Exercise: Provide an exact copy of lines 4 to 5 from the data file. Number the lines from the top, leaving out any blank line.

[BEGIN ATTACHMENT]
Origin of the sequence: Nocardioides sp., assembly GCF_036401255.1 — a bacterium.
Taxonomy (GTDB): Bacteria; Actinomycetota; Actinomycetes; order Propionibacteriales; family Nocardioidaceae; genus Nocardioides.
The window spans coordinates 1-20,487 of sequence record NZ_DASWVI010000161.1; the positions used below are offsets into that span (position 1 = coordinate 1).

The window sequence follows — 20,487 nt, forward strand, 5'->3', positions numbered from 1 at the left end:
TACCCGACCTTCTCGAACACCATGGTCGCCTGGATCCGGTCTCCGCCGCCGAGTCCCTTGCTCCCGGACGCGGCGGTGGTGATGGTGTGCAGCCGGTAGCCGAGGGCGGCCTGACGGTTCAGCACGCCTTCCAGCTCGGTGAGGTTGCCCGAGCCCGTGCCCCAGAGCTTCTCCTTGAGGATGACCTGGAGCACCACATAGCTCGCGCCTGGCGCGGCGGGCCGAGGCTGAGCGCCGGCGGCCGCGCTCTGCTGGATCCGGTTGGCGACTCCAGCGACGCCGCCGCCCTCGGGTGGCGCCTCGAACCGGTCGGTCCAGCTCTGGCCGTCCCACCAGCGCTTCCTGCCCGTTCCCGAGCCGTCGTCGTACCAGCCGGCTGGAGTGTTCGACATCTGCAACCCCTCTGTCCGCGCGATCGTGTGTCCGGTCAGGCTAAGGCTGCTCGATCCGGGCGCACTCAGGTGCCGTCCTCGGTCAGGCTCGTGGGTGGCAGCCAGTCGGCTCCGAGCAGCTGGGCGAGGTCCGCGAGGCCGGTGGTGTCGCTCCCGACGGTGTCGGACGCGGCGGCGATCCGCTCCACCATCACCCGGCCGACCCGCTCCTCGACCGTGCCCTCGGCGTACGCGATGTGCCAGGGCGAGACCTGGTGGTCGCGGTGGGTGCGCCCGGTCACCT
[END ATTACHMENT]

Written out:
The window sequence follows — 20,487 nt, forward strand, 5'->3', positions numbered from 1 at the left end:
TACCCGACCTTCTCGAACACCATGGTCGCCTGGATCCGGTCTCCGCCGCCGAGTCCCTTGCTCCCGGACGCGGCGGTGGTGATGGTGTGCAGCCGGTAGCCGAGGGCGGCCTGACGGTTCAGCACGCCTTCCAGCTCGGTGAGGTTGCCCGAGCCCGTGCCCCAGAGCTTCTCCTTGAGGATGACCTGGAGCACCACATAGCTCGCGCCTGGCGCGGCGGGCCGAGGCTGAGCGCCGGCGGCCGCGCTCTGCTGGATCCGGTTGGCGACTCCAGCGACGCCGCCGCCCTCGGGTGGCGCCTCGAACCGGTCGGTCCAGCTCTGGCCGTCCCACCAGCGCTTCCTGCCCGTTCCCGAGCCGTCGTCGTACCAGCCGGCTGGAGTGTTCGACATCTGCAACCCCTCTGTCCGCGCGATCGTGTGTCCGGTCAGGCTAAGGCTGCTCGATCCGGGCGCACTCAGGTGCCGTCCTCGGTCAGGCTCGTGGGTGGCAGCCAGTCGGCTCCGAGCAGCTGGGCGAGGTCCGCGAGGCCGGTGGTGTCGCTCCCGACGGTGTCGGACGCGGCGGCGATCCGCTCCACCATCACCCGGCCGACCCGCTCCTCGACCGTGCCCTCGGCGTACGCGATGTGCCAGGGCGAGACCTGGTGGTCGCGGTGGGTGCGCCCGGTCACCT